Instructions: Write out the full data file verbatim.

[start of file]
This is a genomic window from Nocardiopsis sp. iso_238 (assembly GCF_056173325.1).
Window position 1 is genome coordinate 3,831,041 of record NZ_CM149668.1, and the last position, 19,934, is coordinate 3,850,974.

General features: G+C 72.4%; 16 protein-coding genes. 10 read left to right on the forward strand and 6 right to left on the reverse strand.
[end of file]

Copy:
This is a genomic window from Nocardiopsis sp. iso_238 (assembly GCF_056173325.1).
Window position 1 is genome coordinate 3,831,041 of record NZ_CM149668.1, and the last position, 19,934, is coordinate 3,850,974.

General features: G+C 72.4%; 16 protein-coding genes. 10 read left to right on the forward strand and 6 right to left on the reverse strand.